Historically, economic cycles have led to large earnings per share (EPS) downgrades in China in the region of 15-20%. What has been notable of late is the improving resilience of earnings among corporates despite a challenging environment. In 2018, despite concerted domestic de-leveraging and tightening USD rates and liquidity, earnings finished flat year-on-year and similarly in 2019, earnings were also flat despite the challenges of weak global growth and the US–China trade disputes. In a similar vein, even with the huge disruption from Covid-19, the MSCI China Index is expected to remain flat in 2020. This contrasts sharply with historic previous downturns like 2015-2016 and reflects the fundamental shift of the economy towards sustainable domestic consumption and is also a reflection the significant equity market weighting of high quality, large-cap consumer stocks, such as Alibaba, Tencent and JD.com. Another key point regarding an improvement in quality of listed companies is the concerted effort by the regulators to improve the quality of accounting, auditing and governance which has made positive strides and ties in with negotiations with MSCI for greater inclusion of the domestic equity and bond markets in international indices.
Despite recent uncertainty the equity market as a whole is not showing as “cheap” on some traditional metrics but is attractive nonetheless, in our view, particularly at the stock level. The index, at a low teens price to earnings ratios (ie a high single digit earnings yield), reflects the legacy volatility of the economy and market which as described above is now unfounded. A second important point is that the index make up has changed significantly with the addition of the large internet names mentioned above. These companies are appropriately priced as growth stocks which make comparisons of the index to historic ranges less relevant and also could imply the index at fair value versus history, making other sectors in the index appear significantly undervalued versus history.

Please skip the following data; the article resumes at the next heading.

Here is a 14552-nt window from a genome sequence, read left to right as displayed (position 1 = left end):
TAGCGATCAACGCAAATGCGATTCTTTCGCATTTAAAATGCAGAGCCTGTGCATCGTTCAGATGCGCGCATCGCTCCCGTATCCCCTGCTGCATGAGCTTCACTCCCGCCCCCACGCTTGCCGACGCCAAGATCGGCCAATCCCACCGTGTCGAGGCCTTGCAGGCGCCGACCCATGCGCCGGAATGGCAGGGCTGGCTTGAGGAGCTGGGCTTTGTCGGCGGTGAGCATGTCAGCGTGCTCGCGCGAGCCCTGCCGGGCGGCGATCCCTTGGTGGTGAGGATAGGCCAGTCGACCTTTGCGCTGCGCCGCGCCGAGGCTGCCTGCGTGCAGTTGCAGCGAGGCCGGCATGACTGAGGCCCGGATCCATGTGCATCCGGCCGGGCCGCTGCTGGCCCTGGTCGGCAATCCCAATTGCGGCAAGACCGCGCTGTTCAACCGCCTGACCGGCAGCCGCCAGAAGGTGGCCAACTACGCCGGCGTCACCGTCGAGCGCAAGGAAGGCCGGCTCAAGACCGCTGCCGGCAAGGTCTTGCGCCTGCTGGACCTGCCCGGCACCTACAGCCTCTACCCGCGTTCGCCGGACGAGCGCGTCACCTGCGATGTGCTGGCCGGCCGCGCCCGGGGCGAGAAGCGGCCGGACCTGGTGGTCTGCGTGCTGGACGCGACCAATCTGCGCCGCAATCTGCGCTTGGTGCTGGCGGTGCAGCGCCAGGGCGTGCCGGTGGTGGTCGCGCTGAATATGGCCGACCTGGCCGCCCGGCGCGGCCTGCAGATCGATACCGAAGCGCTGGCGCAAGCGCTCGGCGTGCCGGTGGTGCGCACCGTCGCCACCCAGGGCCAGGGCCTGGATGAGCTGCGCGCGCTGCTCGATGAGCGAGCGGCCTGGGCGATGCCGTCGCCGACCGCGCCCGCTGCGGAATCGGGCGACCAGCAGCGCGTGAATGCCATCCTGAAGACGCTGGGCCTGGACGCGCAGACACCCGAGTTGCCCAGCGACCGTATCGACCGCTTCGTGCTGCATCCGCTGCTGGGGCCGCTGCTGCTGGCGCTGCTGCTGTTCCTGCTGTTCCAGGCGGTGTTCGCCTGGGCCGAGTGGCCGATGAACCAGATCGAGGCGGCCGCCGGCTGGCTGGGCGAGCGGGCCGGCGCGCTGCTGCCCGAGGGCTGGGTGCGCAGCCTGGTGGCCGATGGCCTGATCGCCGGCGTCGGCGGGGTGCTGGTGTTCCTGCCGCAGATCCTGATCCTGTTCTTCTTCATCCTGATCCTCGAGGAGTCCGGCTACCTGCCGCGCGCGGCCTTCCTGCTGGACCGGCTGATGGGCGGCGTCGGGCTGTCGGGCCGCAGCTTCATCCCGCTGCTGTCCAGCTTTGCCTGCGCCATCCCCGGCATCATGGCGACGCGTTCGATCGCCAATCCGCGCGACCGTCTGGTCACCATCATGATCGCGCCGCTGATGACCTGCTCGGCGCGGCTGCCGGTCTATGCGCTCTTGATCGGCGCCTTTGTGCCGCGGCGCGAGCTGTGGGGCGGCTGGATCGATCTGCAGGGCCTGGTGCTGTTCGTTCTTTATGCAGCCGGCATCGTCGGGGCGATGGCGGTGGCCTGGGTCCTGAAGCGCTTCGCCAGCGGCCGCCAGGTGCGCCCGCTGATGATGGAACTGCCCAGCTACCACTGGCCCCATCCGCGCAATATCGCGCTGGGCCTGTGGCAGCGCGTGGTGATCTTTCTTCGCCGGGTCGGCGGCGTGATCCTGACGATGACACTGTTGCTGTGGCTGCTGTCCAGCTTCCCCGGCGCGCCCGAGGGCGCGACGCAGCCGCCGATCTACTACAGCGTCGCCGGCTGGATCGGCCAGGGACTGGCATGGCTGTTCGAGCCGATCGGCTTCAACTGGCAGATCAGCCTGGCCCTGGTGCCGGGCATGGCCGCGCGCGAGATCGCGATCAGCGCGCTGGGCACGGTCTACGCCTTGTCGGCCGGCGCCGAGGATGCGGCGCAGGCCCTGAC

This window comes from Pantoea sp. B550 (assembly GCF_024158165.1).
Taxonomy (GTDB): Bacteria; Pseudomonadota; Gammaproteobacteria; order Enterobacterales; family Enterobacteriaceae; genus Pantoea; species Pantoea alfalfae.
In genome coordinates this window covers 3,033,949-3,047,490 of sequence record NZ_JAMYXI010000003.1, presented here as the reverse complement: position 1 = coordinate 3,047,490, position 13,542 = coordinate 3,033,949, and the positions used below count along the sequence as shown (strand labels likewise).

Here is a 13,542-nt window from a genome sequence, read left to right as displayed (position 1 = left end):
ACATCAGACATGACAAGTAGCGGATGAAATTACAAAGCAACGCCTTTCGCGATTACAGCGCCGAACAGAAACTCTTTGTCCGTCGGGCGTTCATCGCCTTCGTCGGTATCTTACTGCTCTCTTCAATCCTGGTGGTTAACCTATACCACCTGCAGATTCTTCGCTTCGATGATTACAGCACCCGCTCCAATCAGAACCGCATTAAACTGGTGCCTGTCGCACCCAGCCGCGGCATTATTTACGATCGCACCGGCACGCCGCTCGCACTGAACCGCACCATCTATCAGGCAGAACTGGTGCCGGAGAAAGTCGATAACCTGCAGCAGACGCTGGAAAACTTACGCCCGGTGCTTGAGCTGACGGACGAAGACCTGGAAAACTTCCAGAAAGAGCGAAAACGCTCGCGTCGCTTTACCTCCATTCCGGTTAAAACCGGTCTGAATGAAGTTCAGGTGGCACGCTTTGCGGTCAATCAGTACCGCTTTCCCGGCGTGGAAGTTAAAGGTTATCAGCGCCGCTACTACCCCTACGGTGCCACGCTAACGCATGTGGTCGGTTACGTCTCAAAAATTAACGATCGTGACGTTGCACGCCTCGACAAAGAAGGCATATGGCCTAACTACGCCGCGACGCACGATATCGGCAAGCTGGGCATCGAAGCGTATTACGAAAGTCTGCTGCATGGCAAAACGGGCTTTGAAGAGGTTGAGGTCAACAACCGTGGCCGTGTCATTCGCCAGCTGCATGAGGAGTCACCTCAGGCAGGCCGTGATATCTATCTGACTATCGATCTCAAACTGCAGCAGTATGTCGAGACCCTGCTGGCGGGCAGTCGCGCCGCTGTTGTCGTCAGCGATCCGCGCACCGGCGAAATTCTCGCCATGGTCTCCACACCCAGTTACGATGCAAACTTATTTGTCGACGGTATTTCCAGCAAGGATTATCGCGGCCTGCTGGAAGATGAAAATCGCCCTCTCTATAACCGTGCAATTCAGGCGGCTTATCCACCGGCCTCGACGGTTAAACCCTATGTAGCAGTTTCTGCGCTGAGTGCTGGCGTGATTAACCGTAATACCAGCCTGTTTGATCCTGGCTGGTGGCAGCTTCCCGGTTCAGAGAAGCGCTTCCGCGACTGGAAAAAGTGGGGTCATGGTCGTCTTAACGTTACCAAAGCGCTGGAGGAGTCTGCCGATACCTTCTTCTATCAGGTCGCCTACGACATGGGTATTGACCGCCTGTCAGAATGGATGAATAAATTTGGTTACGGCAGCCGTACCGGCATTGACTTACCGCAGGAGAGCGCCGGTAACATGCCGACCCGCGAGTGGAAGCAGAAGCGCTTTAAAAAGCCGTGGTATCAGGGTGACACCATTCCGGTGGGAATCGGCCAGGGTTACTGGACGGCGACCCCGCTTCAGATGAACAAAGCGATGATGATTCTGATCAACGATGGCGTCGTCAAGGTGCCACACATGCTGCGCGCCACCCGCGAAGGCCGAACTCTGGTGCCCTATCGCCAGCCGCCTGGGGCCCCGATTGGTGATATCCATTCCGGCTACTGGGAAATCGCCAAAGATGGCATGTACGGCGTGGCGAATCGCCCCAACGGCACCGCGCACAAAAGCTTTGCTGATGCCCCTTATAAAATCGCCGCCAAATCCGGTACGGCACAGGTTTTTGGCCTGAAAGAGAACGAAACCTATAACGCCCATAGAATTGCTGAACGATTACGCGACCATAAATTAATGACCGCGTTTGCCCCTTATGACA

Forecasts for China GDP growth are at a premium this year and even looking at a potential recovery next year the International Monetary Fund (IMF) forecasts China to grow at twice the rate of the rest of the world. This is reflected in the China equity market with earnings growth forecasts for the next few years at a significant premium to the rest of the world while the valuations remain at a discount to rest of the world. At the sector level we see attractive opportunities in terms of both growth and valuation across consumer discretionary, technology, non-bank financials, renewables and healthcare.
While near-term challenges remain, we believe the outlook for active China equity exposure remains strong, underpinned by a range of positive structural themes (at attractive valuations) with policymakers in the wings with significant additional firepower to mitigate downside risks. Global growth and yield scarcity in the current and likely post Covid-19 virus era make China more attractive than ever, in our view.
Author: Rob Mumford is an Investment Manager in GAM’s Emerging Markets Equity team, www.gam.com.To find out more about GAM talk to your financial adviser.
Important legal information
The information in this document is given for information purposes only and does not qualify as investment advice. Opinions and assessments contained in this document may change and reflect the point of view of GAM in the current economic environment. No liability shall be accepted for the accuracy and completeness of the information. Past performance is no indicator for the current or future development. The companies listed were selected from the universe of companies covered by the portfolio managers to assist the reader in better understanding the themes presented. The companies included are not necessarily held by any portfolio or represent any recommendations by the portfolio managers. The mentioned financial instruments are provided for illustrative purposes only and shall not be considered as a direct offering, investment recommendation or investment advice. June 2020.